• 1 ½ tbsp tamari or soy sauce
  • 2 ½ tsp liquid smoke (hickory)


Peel and grate the onion on the large holes of a box grater. Melt 3 tbsp butter in a medium saucepan over medium-low heat. Add the grated onion and cook until softened, around 8 to 10 minutes, stirring occasionally. Add 1 tbsp smoked paprika, 1 tsp chili powder (or ½ teaspoon cayenne pepper), 1 tsp garlic powder, 1 tsp salt, and 1 tsp ground black pepper. Stir to combine and allow spices to meld into the onions for about 1 minute. Add the remaining ingredients, stirring to combine. Once the sauce begins to  bubble, reduce heat to low, and simmer for around 30 minutes until the sauce is jammy and thick. If you prefer a smooth sauce, you can strain through a fine-mesh strainer. Allow to cool.

Kentucky Bourbon BBQ Sauce

(Yields about 2 cups)

This all-purpose barbecue sauce is much lighter than the others and has a slight fruitiness from the pineapple juice and a hefty kick of Kentucky Bourbon. This sauce is versatile and marries well with most proteins but goes exceptionally well with chicken. Due to its thinner consistency, it also makes a great marinade. If you like a richer sauce, you can add up to 2 tbsp tomato paste.


  • 1 ¼ cup ketchup
  • ½ cup light brown sugar
  • ⅓ cup cider vinegar
  • ⅓ cup pineapple juice
  • ½ cup Kentucky Bourbon
  • 1 tbsp molasses
  • 1 tbsp Worcestershire sauce 
  • 2 tsp hot sauce
  • 1 ½ tsp salt 
  • 1 tsp black pepper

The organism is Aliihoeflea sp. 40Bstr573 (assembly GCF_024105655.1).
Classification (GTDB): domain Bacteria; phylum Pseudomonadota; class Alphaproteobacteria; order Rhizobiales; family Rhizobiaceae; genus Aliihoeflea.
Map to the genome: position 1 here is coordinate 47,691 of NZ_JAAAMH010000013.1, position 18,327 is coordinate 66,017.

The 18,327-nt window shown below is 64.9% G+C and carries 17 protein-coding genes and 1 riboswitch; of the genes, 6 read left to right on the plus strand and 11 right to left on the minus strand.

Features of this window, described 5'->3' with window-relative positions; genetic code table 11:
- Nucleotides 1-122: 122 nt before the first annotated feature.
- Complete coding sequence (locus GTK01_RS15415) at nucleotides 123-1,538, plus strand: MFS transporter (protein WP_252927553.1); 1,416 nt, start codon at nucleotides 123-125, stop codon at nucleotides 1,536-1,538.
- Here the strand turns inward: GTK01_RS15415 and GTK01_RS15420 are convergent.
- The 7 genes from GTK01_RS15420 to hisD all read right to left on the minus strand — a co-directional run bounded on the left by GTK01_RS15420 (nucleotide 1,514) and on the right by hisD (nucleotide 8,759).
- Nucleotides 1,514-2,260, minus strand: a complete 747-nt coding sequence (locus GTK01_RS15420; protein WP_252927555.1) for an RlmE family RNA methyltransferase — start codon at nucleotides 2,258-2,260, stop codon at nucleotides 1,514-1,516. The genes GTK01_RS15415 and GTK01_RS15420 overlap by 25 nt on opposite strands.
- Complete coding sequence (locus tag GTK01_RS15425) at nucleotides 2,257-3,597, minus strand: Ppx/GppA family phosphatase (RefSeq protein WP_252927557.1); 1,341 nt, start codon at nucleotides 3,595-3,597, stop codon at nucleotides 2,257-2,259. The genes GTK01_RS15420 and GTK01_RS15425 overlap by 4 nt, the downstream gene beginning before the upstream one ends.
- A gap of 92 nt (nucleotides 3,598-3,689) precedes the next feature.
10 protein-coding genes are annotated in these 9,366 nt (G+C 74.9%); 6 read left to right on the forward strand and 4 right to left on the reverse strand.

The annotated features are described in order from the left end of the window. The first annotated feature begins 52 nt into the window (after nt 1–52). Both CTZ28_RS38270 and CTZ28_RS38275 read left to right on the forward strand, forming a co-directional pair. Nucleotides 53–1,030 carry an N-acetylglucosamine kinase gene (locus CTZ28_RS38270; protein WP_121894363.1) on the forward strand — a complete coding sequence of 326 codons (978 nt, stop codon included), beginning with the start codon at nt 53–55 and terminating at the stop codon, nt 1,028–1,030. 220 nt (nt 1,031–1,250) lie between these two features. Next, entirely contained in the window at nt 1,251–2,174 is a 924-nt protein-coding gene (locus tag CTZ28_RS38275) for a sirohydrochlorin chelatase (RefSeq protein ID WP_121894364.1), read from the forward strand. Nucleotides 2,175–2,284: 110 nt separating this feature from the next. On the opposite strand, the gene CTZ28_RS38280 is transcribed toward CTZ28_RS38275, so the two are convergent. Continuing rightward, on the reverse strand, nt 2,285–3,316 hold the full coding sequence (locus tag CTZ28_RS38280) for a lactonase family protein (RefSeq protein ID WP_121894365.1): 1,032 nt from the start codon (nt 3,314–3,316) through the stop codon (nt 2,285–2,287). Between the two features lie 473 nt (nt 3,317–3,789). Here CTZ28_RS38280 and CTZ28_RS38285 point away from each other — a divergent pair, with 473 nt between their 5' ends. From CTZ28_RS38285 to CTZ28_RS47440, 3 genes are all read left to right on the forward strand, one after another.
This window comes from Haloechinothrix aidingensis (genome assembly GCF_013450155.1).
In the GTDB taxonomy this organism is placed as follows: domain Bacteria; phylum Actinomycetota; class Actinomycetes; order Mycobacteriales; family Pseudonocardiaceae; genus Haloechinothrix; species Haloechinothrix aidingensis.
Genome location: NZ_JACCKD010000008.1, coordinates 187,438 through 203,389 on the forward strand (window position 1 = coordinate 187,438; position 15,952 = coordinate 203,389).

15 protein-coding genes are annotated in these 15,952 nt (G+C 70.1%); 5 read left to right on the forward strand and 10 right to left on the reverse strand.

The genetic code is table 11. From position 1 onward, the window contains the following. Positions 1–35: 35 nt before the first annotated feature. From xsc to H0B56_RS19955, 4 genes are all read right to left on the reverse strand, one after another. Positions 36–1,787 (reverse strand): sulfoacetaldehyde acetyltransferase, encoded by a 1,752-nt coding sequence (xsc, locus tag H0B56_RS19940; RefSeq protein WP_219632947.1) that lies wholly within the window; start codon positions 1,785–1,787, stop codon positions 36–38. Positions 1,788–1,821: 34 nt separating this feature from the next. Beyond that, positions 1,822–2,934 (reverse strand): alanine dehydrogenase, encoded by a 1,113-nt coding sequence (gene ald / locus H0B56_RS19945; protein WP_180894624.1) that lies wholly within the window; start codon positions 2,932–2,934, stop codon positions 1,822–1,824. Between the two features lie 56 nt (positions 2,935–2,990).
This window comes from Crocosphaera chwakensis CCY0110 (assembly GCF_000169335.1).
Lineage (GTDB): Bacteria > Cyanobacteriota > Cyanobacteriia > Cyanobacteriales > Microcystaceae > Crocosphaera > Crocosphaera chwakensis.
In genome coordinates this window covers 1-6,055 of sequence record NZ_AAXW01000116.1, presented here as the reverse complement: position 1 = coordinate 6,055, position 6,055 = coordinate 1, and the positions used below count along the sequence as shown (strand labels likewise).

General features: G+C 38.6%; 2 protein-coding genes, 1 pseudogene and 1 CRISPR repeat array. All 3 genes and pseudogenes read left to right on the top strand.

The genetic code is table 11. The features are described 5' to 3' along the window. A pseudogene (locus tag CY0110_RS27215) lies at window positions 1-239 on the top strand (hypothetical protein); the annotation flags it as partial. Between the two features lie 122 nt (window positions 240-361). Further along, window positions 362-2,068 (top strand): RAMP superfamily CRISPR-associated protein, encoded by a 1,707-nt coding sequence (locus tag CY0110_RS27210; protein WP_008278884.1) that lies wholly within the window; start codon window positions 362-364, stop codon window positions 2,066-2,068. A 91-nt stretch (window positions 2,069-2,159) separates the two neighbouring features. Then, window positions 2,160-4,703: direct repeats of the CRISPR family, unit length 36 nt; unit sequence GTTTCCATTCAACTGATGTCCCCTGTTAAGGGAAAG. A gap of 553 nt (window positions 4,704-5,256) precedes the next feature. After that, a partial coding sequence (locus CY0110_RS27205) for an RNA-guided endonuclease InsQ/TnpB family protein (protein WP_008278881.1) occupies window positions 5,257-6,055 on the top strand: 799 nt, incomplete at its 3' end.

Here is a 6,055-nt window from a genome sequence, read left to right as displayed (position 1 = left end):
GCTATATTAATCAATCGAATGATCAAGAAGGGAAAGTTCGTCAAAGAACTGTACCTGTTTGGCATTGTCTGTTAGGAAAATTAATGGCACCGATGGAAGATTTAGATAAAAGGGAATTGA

Place all the ingredients in a medium saucepan and simmer over medium-low heat, stirring occasionally until sauce thickens and reduces slightly, about 20 minutes, or until it reaches your desired consistency. Allow to cool.

Suvie Cook Settings

For any of the above BBQ sauces, combine all ingredients in a Suvie pan and insert into the bottom of your Suvie. Set bottom zone of Suvie to slow cook for 4 hours on high, or until thick. 

Recipes to try

How to Sous Vide Pulled Pork

How to Slow Cook Pulled Pork

How To Sous Vide Pork Ribs

Kansas City Ribs

Sausage Rolls with Peppers and Onions

BBQ Fried Chicken Bowl

How to Sous Vide Sausages

How to Sous Vide Bratwurst

East vs. West: North Carolina BBQ

Slow Cooker BBQ Ribs

How to Make Your Own BBQ Dry Rub

How to Sous Vide Beef Brisket


Can I freeze my BBQ sauce? 

Yes, if you store it in an airtight container or resealable bag, it will last in the freezer for up to 3 months.

Help, my sauce is too thin and runny!

No problem! Just continue to simmer over medium-low heat until it thickens and reduces slightly. 

What can I do if I’ve over-reduced my sauce and it’s too thick and salty?

This is easily solved! Just add water in 1 tablespoon increments until you reach your desired consistency and flavor. Adding a squeeze of lemon juice or a tablespoon of brown sugar can balance out the saltiness. 

Oh no, I’ve run out of Apple Cider Vinegar!

Fear not! Most kinds of vinegar will work in the recipes above. For the lighter sauces like the Kentucky Bourbon or Carolina Mustard, you could use white wine vinegar. Although non-traditional, balsamic vinegar would be a great substitute for the Kansas City-inspired sauce, complementing the sauce’s richness. 

CategoriesAmerican Sides